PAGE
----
Like many starry-eyed little girls growing up in Hollywood, my first love was Marilyn.
I'm sure it would be hard for any aesthetically-minded human not to be moved by her innocence, genius, and dreamy aura. I've read many books about her life, each portraying a different mythology . . . but the fact that many of us have our own interpretation of her story, is further testament to her eternally captivating power.
This year marked the 50th anniversary of her death, and though it's blue to think about all the movie magic she had yet to conjure for us, I celebrate her spirit often. She had a wonderfully inquisitive mind, and fabulous taste . . . especially in clothing (simple Pucci pieces for day, Ceil Chapman gowns for evening), books (her Joyce, Hemingway and Whitman-laden library would've impressed any literary snob), and decor (she began collecting antiques in the 1950s, when it was still considered a bohemian hobby).
Her final home on Earth was a little Spanish bungalow in Brentwood, which she was happily decorating up until the night of her tragically un-intentional OD. She had just returned from a trip to Mexico, where she ordered pieces of custom furniture that would soon be delivered to her beloved abode. While I'm sure most fans would imagine her home to be adorned with crystal chandeliers, white fur cushions, and gold leafed walls, it may surprise some to see that her nest was casual, warm, and completely unpretentious. She was setting up a cozy home, filled with hand-crafted Mexican art, weavings, Navajo pottery, and souvenirs from her travels.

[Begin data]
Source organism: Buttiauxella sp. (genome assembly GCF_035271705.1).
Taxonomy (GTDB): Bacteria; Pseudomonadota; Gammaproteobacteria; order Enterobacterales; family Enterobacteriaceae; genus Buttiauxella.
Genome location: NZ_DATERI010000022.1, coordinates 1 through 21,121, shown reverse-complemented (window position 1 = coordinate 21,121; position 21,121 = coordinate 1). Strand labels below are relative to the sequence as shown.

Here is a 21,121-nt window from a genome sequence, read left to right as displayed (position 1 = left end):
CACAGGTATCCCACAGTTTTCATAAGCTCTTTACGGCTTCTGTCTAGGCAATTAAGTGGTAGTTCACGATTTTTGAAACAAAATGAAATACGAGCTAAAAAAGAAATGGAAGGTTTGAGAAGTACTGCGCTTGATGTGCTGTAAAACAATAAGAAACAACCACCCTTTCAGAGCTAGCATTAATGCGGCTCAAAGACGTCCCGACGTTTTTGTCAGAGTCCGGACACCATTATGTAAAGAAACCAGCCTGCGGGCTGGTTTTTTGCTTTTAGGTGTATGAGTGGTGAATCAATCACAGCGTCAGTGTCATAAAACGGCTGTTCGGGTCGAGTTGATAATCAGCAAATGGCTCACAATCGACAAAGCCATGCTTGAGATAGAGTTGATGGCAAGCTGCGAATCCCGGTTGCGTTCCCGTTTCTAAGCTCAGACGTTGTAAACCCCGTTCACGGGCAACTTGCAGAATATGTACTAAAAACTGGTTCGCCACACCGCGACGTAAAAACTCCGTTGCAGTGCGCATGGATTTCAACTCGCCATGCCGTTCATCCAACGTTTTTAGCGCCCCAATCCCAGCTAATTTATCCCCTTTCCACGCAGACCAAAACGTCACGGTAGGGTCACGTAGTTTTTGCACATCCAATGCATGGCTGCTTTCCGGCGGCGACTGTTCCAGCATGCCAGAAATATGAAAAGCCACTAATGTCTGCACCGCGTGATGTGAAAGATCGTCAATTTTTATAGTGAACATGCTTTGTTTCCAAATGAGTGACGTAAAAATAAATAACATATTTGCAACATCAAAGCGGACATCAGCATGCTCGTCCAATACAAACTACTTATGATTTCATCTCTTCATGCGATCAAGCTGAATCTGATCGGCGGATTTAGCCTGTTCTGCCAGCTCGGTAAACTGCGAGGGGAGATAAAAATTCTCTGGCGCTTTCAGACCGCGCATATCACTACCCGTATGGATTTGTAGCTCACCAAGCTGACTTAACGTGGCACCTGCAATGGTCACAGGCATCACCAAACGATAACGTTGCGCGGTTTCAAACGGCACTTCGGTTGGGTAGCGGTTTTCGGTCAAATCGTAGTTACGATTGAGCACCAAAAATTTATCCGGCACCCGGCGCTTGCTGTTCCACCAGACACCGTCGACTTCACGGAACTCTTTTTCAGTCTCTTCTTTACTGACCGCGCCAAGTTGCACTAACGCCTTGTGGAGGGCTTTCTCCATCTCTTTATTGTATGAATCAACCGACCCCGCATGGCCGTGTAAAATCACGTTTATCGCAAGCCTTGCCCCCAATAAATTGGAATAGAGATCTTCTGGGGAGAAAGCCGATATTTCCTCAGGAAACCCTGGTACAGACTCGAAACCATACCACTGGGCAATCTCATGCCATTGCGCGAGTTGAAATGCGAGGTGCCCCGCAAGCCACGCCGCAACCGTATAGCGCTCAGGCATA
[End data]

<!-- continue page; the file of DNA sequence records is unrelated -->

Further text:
Many of her beloved Mexican pieces were auctioned off years ago by Julien's in Los Angeles, and I've always treasured their catalog from the sale. It says more about this complex woman than any billowing white dress ever will. 1926–1962.
Sending you love and light, MM, wherever you are!
Select photos from top: Marilyn & mandolin by Milton Greene, her sun hat, photo of her festive dining room by Gene Anthony, Polaroid of her modern woven chairs (photog. unknown), the Iron boot was a gift from Clark Gable to MM during the filming of The Misfits in 1961, her portable record player.